Seizure Outcomes in Patients with Complete versus Anterior Corpus Callosotomy: Analysis of Outcome
Received 28 January 2020
Accepted for publication 6 March 2020
Published 31 March 2020 Volume 2020:13 Pages 105—110
Checked for plagiarism Yes
Review by Single anonymous peer review
Peer reviewer comments 2
Editor who approved publication: Dr Scott Fraser
Muhamad Thohar Arifin, Zainal Muttaqin, Yuriz Bakhtiar, Erie Andar, Dody Priambada, Happy Kurnia, Ajid Risdianto, Krisna Tsaniadi, Gunadi Kusnarto, Jacob Bunyamin
Department of Neurosurgery, Faculty of Medicine, Diponegoro University, Kariadi Hospital, Semarang, Indonesia
Correspondence: Muhamad Thohar Arifin Email [email protected]
Introduction: Corpus callosotomy (CCT) is a palliative procedure to treat injurious drop attacks or multifocal/generalized seizures in which resection of the epileptogenic focus is not feasible. We are presenting our experience in treating intractable epilepsy patients by CCT procedures.
Methods: We observed 16 patients who underwent callosotomy (male to female ratio 7:9; adult to pediatric ratio 3:13). Initial seizure frequency was reported ranged from 1 to 2 attacks daily to very often (more than 20 episodes daily).
Results: Our observation showed that among patients with drop attacks, complete and > 90% seizure freedom was reported by 4 and 6 of 13 patients, respectively (76.9% combined).
Conclusion: Our observation showed that corpus callosotomy yielded good outcome in patients with intractable epilepsy in Indonesia. Our observation showed total callosotomy achieved complete seizure freedom better compared to partial callosotomy patients.
Keywords: corpus callosotomy, drop attacks, Indonesia
Corpus callosotomy is a palliative procedure to treat injurious drop attacks or multifocal/generalized seizures in which resection of the epileptogenic focus is not feasible. Drop attacks may affect the patients’ quality of life because of repeated injury resulting from falls and the high dose of antiepileptic drugs (AEDs). The hypothesis behind corpus callosotomy lies on the assumed role of corpus callosum as the interhemispheric bridge and the pathophysiology of generalized seizure.1 As the seizure is believed to spread from one hemisphere to the other, severing the hemispheric connection might hamper the generalization, thus confine the seizure activity in one hemisphere and reducing the seizure outcomes.2
We are presenting our experience in treating intractable epilepsy patients by corpus callosotomy procedures in our neurosurgical centres in Semarang, Indonesia. To our best knowledge, this is the first and the most extensive documentation of corpus callosotomy in our country to date.
We conducted an observational study based on the medical records of patients who underwent callosotomy in two hospitals serving as comprehensive epilepsy neurosurgical centres in Semarang, Indonesia, between January 2000 to December 2018. Each case was discussed to determine whether the patient would benefit from surgery in Kariadi Hospital which is affiliated with the Faculty of Medicine Diponegoro University. Written informed consent was obtained from all patients for being included in the study, or a parent/legal guardian of patients under the age of 18. This study has been ethically approved by the Ethical Committee of Kariadi Hospital according to the Helsinki declaration.
Preoperative evaluation included routine interictal scalp electroencephalography (EEG) monitoring and magnetic resonance imaging (MRI). MRI (0.5 T, Tomikon, Bruker, France) including regular axial, coronal, and sagittal planes in T1 and T2 weighted image for the whole brain and fluid-attenuated inversion recovery (FLAIR) sequences. For patients who were operated in 2011 and above, ictal video monitoring was performed. The presence of electro-clinical syndrome was documented. Preoperative neurocognitive ability was assessed by Wechsler Adult Intelligence Scale-IV (WAIS-IV) test for adults and Wechsler Intelligence Scale for Children WISC for children.
As there is no universally accepted indication for callosotomy to date,3 in our institution, corpus callosotomy was indicated for refractory cases related to bilateral cortical dysplasia, generalized tonic-clonic seizures (GTCS) without resectable epileptogenic focus including drop attacks (tonic and atonic seizures), and refractory focal with impaired awareness seizures (FIAS) which are not a candidate for temporal lobectomy. Consideration for total callosotomy was preferred for patients under 10 years old of age and/or with severe cognitive impairment, while partial callosotomy was mostly reserved for patients with older age at surgery and/or with mild cognitive impairment.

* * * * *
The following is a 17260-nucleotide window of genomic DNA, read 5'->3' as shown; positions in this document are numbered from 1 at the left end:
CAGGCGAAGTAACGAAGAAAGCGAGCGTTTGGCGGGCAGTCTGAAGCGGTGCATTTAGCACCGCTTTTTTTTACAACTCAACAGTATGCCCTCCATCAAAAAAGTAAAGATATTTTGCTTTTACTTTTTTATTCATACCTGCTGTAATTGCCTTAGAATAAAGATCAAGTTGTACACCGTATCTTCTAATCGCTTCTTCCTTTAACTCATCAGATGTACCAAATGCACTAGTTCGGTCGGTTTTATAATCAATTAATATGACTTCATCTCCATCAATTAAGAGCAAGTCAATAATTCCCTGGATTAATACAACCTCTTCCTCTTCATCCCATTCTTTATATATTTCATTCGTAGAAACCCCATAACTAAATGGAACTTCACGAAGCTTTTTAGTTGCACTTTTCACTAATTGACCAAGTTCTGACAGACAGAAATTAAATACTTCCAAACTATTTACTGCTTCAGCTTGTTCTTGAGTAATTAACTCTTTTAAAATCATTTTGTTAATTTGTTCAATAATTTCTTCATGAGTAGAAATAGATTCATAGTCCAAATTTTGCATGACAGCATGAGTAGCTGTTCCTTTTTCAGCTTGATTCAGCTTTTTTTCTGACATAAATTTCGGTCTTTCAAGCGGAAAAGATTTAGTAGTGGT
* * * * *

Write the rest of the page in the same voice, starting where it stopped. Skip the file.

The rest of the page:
All patients were operated by a single neurosurgeon (Z.M.). All callosotomy procedures were performed with craniotomy approach from the opening of the coronal suture through interhemispheric fissure below the falx to reach the corpus callosum and divided it at its midline. In partial callosotomy, the corpus callosum was dissected from the callosal genu to the callosal isthmus, while in total callosotomy the corpus callosum was dissected completely.
The main outcome of this study is the seizure reduction in the latest follow-up visits. Six months was used as a baseline cutoff. Seventeen patients were subjected to corpus callosotomy from January 2000 to December 2018. However, one was excluded from this study because of death secondary of respiratory failure in 1 month after surgery. Seizure reduction rate was classified into 100% seizure freedom; >90%; 50–90%; and <50% reduction from the initial frequency. We transferred the results into Engel surgical outcome scales (1993) for patients with at least 2 years’ follow-up and the ILAE outcome scale (2001) after 1 year’s follow-up. Both scales have very good inter-rater reliability and significant correlation.4
Clinical Profile and Seizure Semiology
The patients’ list is presented in Table 1. We observed 16 patients who underwent callosotomy (male to female ratio 7:9; adult to pediatric ratio 3:13). The average age at surgery was 13.06±8.38 years, average age of onset was 4.65±3.48 years, and the average duration from onset to surgery was 8.78±6.69 years. Initial seizure frequency was reported ranged from 1 to 2 attacks daily to very often (more than 20 episodes daily).
Table 1 Clinical Characteristics of the Study Participant
From all patients operated in our centers (n=16), 13 patients were presented with drop attacks, 2 with GTCS, and 1 with FIAS. Among patients with drop attacks, 1 had drop attacks plus two other types of seizures and 8 had drop attacks plus one other type of seizures (GTCS, FIAS, and infantile spasm). One patient with GTCS had cerebral palsy. Structural brain abnormality was found in 12 patients, including bilateral atrophy (3), bilateral lissencephaly (2), bilateral cortical heterotopia (1), polymicrogyria (1), hypothalamic hamartoma (1), tuberous sclerosis (1), congenital cerebral dysgenesis with temporal aplasia (1), and tuberous sclerosis with multiple infarcts (1). Four patients had normal-appearing MRI. Three patients had matched the electro-clinical diagnosis of Lennox-Gastaut syndrome (LGS).